Joe Swenson

Minnetonka, MN

This case study will be about the Vitamin Water ad accused of misleading advertising and health claims. Vitamin Water was claiming that the product can be replaced for flu vaccines. The ad states the following:

  • Flu shots are so last year
  • more vitamin C
  • more immunity
  • less snotty tissues.  

Vitamin Water broke the ethical boundaries by implying an illness can be treated by Vitamin Water. According to the Federal Trade Commission and Health Claims, “Companies must support their advertising claims with solid proof. This is especially true for businesses that market food, over-the-counter drugs, dietary supplements, contact lenses and other health related products” (Federal Trade Commission n.d).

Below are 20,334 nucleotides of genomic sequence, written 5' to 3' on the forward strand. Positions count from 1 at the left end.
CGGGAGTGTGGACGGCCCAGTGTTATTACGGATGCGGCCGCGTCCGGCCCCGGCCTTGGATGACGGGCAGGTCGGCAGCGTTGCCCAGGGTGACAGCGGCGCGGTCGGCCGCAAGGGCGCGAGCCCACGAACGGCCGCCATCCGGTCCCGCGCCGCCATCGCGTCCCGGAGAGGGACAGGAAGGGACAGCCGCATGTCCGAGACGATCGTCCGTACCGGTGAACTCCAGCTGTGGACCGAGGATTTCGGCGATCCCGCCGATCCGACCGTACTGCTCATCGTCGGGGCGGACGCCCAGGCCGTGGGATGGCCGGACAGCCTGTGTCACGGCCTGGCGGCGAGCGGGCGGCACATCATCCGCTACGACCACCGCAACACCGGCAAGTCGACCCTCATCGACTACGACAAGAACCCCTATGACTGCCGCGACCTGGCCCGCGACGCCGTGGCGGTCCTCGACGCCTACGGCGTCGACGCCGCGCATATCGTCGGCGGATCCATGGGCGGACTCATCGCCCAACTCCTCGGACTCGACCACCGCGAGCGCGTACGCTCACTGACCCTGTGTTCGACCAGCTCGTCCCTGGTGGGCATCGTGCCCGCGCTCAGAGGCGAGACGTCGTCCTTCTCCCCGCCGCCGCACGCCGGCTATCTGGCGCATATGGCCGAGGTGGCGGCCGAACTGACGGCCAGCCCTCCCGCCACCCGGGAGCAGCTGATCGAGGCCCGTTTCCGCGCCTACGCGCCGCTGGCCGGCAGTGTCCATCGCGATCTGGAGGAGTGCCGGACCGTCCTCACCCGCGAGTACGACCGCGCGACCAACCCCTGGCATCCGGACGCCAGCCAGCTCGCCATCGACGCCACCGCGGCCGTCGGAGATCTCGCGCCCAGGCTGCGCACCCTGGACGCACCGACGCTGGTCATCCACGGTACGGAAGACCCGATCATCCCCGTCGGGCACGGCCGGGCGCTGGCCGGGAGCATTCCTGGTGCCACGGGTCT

The five-step TARES Test method will be used to examine whether the Vitamin Water ad is ethical. The TARES Test is a checklist of questions the creators of every persuasive message should ask themselves (Patterson & Wilkins,  2014).

A philosophical principle that can also be used to analyze the ethics of this ad is Utilitarianism, which Patterson and Wilkins (2014) define as, “The consequences of actions are important in deciding whether they are ethical…t may be considered ethical to harm one person for the benefit of the larger group” (Patterson & Wilkins, 2014, p. 10).